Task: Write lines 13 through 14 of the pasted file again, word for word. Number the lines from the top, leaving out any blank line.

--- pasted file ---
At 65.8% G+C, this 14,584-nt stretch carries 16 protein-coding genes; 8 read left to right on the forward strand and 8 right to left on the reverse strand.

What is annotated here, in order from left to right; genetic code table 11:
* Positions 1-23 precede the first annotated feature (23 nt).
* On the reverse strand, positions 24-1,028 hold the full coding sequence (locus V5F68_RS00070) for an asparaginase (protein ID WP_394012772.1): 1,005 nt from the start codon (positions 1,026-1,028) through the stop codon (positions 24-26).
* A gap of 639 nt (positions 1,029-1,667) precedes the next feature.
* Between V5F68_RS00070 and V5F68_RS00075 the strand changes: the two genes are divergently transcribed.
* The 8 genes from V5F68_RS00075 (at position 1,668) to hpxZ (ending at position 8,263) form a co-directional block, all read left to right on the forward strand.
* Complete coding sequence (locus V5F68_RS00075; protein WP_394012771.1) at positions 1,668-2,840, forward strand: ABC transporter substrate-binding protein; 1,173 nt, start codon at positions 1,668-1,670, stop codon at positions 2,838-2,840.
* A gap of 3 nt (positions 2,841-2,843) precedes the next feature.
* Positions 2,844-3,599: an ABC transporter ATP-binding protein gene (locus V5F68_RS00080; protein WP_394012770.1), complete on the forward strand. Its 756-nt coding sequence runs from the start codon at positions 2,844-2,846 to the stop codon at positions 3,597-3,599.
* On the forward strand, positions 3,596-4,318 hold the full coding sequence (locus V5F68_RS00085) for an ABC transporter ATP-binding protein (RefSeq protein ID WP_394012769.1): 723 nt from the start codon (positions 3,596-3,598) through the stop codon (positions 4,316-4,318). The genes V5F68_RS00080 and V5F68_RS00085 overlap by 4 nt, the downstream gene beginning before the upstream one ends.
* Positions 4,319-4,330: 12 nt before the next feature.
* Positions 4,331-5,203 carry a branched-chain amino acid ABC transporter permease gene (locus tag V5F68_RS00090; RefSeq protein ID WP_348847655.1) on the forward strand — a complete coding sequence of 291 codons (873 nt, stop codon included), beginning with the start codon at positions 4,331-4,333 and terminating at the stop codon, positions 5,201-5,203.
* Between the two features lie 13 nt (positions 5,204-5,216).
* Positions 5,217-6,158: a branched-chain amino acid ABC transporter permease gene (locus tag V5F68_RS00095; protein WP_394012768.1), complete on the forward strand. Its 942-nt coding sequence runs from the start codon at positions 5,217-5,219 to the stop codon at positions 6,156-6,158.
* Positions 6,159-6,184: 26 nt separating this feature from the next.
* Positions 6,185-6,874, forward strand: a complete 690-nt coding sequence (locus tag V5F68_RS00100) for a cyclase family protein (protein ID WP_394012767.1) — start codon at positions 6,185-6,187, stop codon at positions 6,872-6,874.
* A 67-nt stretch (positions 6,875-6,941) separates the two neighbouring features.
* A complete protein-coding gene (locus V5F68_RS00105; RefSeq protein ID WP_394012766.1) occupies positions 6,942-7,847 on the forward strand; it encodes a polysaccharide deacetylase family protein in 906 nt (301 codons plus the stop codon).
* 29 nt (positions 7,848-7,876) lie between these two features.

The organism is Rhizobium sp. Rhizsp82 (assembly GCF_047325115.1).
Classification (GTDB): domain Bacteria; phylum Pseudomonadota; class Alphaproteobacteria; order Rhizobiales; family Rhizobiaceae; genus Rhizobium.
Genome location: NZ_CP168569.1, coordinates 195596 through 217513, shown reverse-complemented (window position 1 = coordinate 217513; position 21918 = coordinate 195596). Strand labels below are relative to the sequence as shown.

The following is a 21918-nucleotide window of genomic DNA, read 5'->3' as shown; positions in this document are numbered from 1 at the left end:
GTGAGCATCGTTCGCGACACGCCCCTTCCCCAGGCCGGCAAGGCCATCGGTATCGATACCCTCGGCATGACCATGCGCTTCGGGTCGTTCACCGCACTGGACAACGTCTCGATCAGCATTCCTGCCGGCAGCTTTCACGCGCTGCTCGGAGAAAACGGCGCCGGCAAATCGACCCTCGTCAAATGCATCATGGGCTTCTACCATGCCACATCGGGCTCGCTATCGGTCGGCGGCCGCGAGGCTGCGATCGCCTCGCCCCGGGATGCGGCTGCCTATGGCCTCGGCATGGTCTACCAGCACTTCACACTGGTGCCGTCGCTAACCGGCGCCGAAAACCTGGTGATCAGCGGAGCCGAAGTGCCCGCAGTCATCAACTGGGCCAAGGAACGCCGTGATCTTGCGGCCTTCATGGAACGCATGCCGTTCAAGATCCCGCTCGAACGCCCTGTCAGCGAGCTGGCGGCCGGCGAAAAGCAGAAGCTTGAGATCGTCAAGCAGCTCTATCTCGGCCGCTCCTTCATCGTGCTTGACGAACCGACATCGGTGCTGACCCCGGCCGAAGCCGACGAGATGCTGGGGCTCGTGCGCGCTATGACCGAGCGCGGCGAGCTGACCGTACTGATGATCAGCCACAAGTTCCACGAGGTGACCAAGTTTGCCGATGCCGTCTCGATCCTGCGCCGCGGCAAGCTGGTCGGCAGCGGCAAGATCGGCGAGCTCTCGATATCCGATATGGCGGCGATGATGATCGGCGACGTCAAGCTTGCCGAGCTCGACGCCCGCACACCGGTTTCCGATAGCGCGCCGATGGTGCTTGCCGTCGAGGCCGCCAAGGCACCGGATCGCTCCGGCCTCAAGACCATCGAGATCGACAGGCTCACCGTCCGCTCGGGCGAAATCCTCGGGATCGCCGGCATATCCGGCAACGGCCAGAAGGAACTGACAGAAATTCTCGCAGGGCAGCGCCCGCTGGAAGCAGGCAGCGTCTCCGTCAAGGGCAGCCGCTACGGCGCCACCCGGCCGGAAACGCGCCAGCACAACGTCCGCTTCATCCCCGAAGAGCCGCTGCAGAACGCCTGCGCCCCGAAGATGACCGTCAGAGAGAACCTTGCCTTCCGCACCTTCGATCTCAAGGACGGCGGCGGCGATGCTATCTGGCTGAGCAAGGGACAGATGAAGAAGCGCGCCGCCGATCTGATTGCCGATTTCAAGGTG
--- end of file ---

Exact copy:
* Positions 4,331-5,203 carry a branched-chain amino acid ABC transporter permease gene (locus tag V5F68_RS00090; RefSeq protein ID WP_348847655.1) on the forward strand — a complete coding sequence of 291 codons (873 nt, stop codon included), beginning with the start codon at positions 4,331-4,333 and terminating at the stop codon, positions 5,201-5,203.
* Between the two features lie 13 nt (positions 5,204-5,216).